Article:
Advertisment

Reducing Long-Term Cardiovascular Disease Risks After Pregnancy: A New Emphasis from the American Heart Association

author-image
Dr. Jessica Nelson
New Update
NULL

Reducing Long-Term Cardiovascular Disease Risks After Pregnancy: A New Emphasis from the American Heart Association

Advertisment

The Importance of Monitoring Postpartum Cardiovascular Health

Advertisment

In a newly released scientific statement, the American Heart Association (AHA) has underscored the necessity of screening and monitoring women during the first year after delivery to mitigate long-term cardiovascular disease (CVD) risk and optimize cardiovascular (CV) health post-pregnancy. This period is a critical window to assess future CVD risk and introduce lifestyle modifications that can enhance maternal cardiovascular health, potentially influencing the cardiovascular well-being of offspring.

Pregnancy Complications and Long-Term Cardiovascular Risk

The statement draws attention to the increased risk of heart disease and stroke associated with pregnancy complications such as preeclampsia, preterm birth, and gestational diabetes. These adverse pregnancy outcomes (APOs) have been linked with heightened incidence of CVD risk factors following delivery. The AHA, consequently, emphasizes the importance of early identification and management of these risk factors.

Advertisment

A Practical Approach for Healthcare Providers

The AHA advises clinicians to inquire about pregnancy history and complications when assessing a woman's CV risk. This information can guide healthcare providers in educating and counseling patients, and advising them on when to screen for risk factors. The statement also reviews current evidence on interpregnancy and postpartum preventive strategies, blood pressure management, and lifestyle interventions for optimizing CVD health using the AHA’s Life's Essential 8 framework.

The Need for Postpartum CVD Risk Factor Screening

Advertisment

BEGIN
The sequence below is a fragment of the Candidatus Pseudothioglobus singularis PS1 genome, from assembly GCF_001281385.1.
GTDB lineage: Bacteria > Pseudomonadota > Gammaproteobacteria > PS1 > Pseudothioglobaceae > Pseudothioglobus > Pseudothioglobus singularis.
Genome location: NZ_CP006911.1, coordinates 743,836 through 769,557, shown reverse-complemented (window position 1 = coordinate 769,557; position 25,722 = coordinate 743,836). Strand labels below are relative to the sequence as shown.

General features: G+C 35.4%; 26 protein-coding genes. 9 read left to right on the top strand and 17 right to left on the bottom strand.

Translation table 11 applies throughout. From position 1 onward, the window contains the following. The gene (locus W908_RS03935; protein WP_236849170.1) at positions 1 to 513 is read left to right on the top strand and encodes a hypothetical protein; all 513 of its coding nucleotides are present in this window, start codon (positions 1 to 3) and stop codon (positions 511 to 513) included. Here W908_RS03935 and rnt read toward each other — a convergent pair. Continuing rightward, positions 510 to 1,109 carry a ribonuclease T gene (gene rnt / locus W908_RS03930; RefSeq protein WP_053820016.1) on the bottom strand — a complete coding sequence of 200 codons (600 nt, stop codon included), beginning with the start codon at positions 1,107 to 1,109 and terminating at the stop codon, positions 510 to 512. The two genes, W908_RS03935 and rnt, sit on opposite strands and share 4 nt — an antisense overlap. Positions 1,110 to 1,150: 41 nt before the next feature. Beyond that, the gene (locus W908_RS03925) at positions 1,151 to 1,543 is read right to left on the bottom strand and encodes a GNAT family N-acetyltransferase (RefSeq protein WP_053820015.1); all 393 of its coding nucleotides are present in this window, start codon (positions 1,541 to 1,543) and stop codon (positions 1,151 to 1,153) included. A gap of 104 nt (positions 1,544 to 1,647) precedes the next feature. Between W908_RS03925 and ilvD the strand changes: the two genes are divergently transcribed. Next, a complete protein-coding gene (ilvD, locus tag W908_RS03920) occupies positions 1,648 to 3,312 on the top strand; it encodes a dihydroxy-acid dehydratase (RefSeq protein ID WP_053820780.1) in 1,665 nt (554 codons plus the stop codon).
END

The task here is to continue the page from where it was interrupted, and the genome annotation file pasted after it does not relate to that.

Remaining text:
The AHA statement brings to light the need for postpartum CVD risk factor screening after an adverse pregnancy outcome. It also points out the lack of evidence-based approaches for managing these patients post-pregnancy to reduce CVD risk. Future research should aim to improve screening for subclinical CVD in individuals with a history of adverse pregnancy outcomes, even before the onset of symptomatic disease.

Addressing Social Determinants of Health

The AHA statement calls for policy-level changes that address social determinants of health, particularly in resource-limited areas. Disparities by race and ethnicity, socioeconomic status, and geography contribute to prenatal CVD risk factors and outcomes. Therefore, further research on interventions to mitigate short-term and long-term CVD risks associated with adverse pregnancy outcomes is essential. There is also a need to raise awareness about the importance of cardiovascular health in the postpartum period, especially in women who have experienced adverse pregnancy outcomes.

Conclusion

This scientific statement from the AHA underlines the urgent need for improved post-pregnancy care to reduce long-term CVD risk. It advocates for a more comprehensive approach that includes risk factor screening, patient education, lifestyle interventions, and policy-level changes. The ultimate goal is to optimize cardiovascular health after pregnancy, reduce future pregnancy complications, and in turn, improve the overall cardiovascular health across the life course.

Advertisment
Chat with Dr. Medriva !